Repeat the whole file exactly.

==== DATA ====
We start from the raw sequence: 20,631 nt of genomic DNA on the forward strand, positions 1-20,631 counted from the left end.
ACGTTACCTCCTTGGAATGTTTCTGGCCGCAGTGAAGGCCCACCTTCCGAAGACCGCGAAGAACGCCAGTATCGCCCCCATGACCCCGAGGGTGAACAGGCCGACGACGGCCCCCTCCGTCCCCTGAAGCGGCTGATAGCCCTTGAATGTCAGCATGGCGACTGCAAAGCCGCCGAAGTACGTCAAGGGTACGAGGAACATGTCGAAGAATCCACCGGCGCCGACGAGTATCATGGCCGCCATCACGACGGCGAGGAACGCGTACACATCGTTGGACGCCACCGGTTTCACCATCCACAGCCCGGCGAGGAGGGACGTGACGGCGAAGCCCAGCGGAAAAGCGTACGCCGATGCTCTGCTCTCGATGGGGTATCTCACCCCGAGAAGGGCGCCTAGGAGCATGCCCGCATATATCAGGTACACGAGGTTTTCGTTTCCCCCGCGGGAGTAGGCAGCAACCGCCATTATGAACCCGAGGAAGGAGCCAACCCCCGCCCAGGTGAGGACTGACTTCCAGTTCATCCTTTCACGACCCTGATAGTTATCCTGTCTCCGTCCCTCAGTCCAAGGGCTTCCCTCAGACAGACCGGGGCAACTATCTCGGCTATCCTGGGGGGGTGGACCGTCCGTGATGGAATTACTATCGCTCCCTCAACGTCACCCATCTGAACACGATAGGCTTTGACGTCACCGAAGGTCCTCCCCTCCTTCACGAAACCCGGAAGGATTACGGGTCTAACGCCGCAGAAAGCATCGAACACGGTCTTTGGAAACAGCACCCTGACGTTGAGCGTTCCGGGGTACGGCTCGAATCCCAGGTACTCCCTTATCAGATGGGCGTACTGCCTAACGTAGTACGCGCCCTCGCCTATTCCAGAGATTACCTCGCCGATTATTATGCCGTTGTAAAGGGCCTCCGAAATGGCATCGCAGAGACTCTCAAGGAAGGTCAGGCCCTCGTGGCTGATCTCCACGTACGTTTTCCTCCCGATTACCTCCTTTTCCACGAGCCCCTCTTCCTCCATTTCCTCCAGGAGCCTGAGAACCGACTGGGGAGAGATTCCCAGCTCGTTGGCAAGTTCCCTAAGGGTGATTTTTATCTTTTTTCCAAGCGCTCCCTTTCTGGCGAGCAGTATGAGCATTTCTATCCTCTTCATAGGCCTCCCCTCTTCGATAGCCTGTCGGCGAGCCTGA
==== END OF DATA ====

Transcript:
We start from the raw sequence: 20,631 nt of genomic DNA on the forward strand, positions 1-20,631 counted from the left end.
ACGTTACCTCCTTGGAATGTTTCTGGCCGCAGTGAAGGCCCACCTTCCGAAGACCGCGAAGAACGCCAGTATCGCCCCCATGACCCCGAGGGTGAACAGGCCGACGACGGCCCCCTCCGTCCCCTGAAGCGGCTGATAGCCCTTGAATGTCAGCATGGCGACTGCAAAGCCGCCGAAGTACGTCAAGGGTACGAGGAACATGTCGAAGAATCCACCGGCGCCGACGAGTATCATGGCCGCCATCACGACGGCGAGGAACGCGTACACATCGTTGGACGCCACCGGTTTCACCATCCACAGCCCGGCGAGGAGGGACGTGACGGCGAAGCCCAGCGGAAAAGCGTACGCCGATGCTCTGCTCTCGATGGGGTATCTCACCCCGAGAAGGGCGCCTAGGAGCATGCCCGCATATATCAGGTACACGAGGTTTTCGTTTCCCCCGCGGGAGTAGGCAGCAACCGCCATTATGAACCCGAGGAAGGAGCCAACCCCCGCCCAGGTGAGGACTGACTTCCAGTTCATCCTTTCACGACCCTGATAGTTATCCTGTCTCCGTCCCTCAGTCCAAGGGCTTCCCTCAGACAGACCGGGGCAACTATCTCGGCTATCCTGGGGGGGTGGACCGTCCGTGATGGAATTACTATCGCTCCCTCAACGTCACCCATCTGAACACGATAGGCTTTGACGTCACCGAAGGTCCTCCCCTCCTTCACGAAACCCGGAAGGATTACGGGTCTAACGCCGCAGAAAGCATCGAACACGGTCTTTGGAAACAGCACCCTGACGTTGAGCGTTCCGGGGTACGGCTCGAATCCCAGGTACTCCCTTATCAGATGGGCGTACTGCCTAACGTAGTACGCGCCCTCGCCTATTCCAGAGATTACCTCGCCGATTATTATGCCGTTGTAAAGGGCCTCCGAAATGGCATCGCAGAGACTCTCAAGGAAGGTCAGGCCCTCGTGGCTGATCTCCACGTACGTTTTCCTCCCGATTACCTCCTTTTCCACGAGCCCCTCTTCCTCCATTTCCTCCAGGAGCCTGAGAACCGACTGGGGAGAGATTCCCAGCTCGTTGGCAAGTTCCCTAAGGGTGATTTTTATCTTTTTTCCAAGCGCTCCCTTTCTGGCGAGCAGTATGAGCATTTCTATCCTCTTCATAGGCCTCCCCTCTTCGATAGCCTGTCGGCGAGCCTGA